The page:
Hemiphileurus deslislesi Ratcliffe, 2001

Ratcliffe, Brett C., 2001, New Species Of Hemiphileurus Kolbe (Coleoptera: Scarabaeidae: Dynastinae) From Mexico, Guatemala, Colombia, And Brazil, The Coleopterists Bulletin 55 (4), pp. 433-443 : 437

publication ID

https://doi.org/ 10.1649/0010-065X(2001)055[0433:NSOHKC]2.0.CO;2

DOI

https://doi.org/10.5281/zenodo.4900467

persistent identifier

https://treatment.plazi.org/id/4C4A87F7-4451-E03C-FE00-9274FCCCF9D5

treatment provided by

Carolina

scientific name

Hemiphileurus deslislesi Ratcliffe
status

new species

Hemiphileurus deslislesi Ratcliffe , new species

(Figs. 6–8)

Type Material. Holotype labeled ‘‘ COLOMBIA, Calima Valley , 45 km. west of Buga. 29­III­1990.’’ Holotype deposited at the Canadian Museum of Nature , Ottawa, Canada .

Holotype. Male. Length 24.0 mm; width 11.4 mm. Color black. Head: Entire surface smooth. Frons with 2 large, arcuate horns, horns erect and curving posteriorly. Clypeus triangular, apex acute and strongly reflexed, a distinct carina extending from apex to base of each horn. Interocular width equals 5.0 transverse eye diameters. Antenna with 10 segments, club slightly longer than segments 2–7. Mandibles arcuate on lateral edges, apices acute. Pronotum: Surface finely shagreened, with punctures mostly large in size; punctures moderately dense in median furrow and on disc anteriorly either side of furrow, moderate in density elsewhere. Median, longitudinal furrow shallow, extending from in front of base to just behind apex, becoming gradually wider anteriorly. Apical tubercles absent. Base with complete marginal bead. Elytra: Surface with 5 distinct rows of punctate striae between suture and humeral umbone; punctures large, umbilicate, separated from one another in each row by about 1 puncture diameter. Intervals slightly convex, finely shagreened. Pygidium: Surface densely punctate (moreso than on elytral apices); punctures moderate to moderately large, less dense at apex, setigerous; setae minute, tawny in color. In lateral view, surface evenly convex. Legs: Foretibia tridentate, teeth subequally separated. Median transverse carina on meso­ and metatibiae culminating with strong spine on upper surface. Apex of posterior tibia with strong, acute spine on upper angle and with several small serrations and a short, broad spinule between each serration (4 spinules on right side, 5 on left side). Apex of first tarsomere of posterior tarsus extended into long, acute spine dorsally. Venter: Prosternal process moderate in length with weakly expanded and suboval apex; shaft at middle on posterior face with obliquely transverse swelling and at base with strong, tooth­like swelling (Fig. 6). Last sternite densely punctate along anterior margin, moderately to sparsely punctate elsewhere. Parameres: Figures 7–8.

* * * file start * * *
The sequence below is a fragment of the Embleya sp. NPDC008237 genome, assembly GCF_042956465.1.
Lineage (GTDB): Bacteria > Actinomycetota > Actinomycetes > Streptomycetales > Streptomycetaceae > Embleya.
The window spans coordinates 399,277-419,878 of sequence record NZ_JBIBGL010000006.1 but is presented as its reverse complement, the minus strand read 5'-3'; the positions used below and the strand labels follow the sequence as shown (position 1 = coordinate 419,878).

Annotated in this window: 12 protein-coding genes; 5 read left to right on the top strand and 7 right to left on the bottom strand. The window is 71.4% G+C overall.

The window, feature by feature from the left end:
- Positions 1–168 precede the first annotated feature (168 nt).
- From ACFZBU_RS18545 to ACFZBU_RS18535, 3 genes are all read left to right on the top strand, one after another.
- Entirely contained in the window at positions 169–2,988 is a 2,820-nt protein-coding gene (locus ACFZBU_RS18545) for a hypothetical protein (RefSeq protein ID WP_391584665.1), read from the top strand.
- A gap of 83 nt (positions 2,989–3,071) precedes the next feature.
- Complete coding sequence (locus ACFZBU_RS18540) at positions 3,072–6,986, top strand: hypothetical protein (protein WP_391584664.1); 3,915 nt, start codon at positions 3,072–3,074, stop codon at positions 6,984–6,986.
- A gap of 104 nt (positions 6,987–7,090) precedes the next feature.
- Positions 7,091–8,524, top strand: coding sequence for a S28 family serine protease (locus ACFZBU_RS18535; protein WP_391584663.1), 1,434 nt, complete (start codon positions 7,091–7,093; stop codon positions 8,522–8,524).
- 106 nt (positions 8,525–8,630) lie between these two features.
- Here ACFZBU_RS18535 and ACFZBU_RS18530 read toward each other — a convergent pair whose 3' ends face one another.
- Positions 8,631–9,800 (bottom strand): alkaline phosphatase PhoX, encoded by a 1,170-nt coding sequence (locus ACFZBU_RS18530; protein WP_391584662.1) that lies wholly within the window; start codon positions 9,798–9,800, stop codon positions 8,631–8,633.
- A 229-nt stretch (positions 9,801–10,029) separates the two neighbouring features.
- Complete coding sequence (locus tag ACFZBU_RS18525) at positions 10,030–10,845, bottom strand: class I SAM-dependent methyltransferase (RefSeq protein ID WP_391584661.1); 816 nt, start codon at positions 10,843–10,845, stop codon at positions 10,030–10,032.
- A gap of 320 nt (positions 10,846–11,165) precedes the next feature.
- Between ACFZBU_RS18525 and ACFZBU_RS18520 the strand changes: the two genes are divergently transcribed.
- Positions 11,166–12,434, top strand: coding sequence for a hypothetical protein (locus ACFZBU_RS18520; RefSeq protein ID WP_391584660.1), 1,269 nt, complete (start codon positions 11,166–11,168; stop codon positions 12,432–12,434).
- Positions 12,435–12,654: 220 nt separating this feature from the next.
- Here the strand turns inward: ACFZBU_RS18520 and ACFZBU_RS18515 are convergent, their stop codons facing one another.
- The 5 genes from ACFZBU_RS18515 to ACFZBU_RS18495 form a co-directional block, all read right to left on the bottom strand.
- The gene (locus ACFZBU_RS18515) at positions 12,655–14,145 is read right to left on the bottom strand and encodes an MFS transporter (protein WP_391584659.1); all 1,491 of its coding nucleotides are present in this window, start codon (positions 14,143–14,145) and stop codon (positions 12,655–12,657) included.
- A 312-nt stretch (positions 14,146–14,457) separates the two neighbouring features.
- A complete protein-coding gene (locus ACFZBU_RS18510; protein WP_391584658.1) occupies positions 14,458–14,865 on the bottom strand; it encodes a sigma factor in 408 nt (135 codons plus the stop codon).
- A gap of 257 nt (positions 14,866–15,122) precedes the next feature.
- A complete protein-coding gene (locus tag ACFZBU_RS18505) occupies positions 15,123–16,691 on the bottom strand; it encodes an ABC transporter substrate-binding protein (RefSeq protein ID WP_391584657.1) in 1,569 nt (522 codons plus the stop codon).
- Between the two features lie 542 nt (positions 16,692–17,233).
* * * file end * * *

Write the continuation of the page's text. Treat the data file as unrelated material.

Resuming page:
Etymology. At the request of Martin Hardy, who generously provided me with the specimen, I take pleasure in naming this species after its collector, Gilles Deslisles, who has been a dedicated amateur lepidopterist in Quebec, Canada, for more than 30 years.

Remarks. Hemiphileurus deslislesi will key only to couplet 36 in Endrödi (1985) where the following two choices are either H. cylindroides (Bates) or H. simplex Prell , both from Central America. The parameres of the males in each of these species are formed very differently from those of H. deslislesi . The parameres (Figs. 7–8) of H. deslislesi are similar to those of H. variolosus Burmeister (Fig. 9) as are the transverse carinae of the meso­ and metatibiae. However, the prosternal process is tall, columnar, and with the apex broadly and triangularly flattened in H. variolosus (Fig. 10) whereas in H. deslislesi it is shorter, the shaft has transverse swellings, and the apex is not triangularly flattened (Fig. 6). In addition, the elytra in H. variolosus are strongly and densely punctate and lack the relatively smooth intervals of H. deslislesi .

Nothing is known of the biology of this species. Like other species of Hemiphileurus , the larvae probably live in rotting wood, and the adults may not be strongly attracted to lights (personal observation).

Kingdom

Animalia

Phylum

Arthropoda

Class

Insecta

Order

Coleoptera

Family

Dynastidae

Genus

Hemiphileurus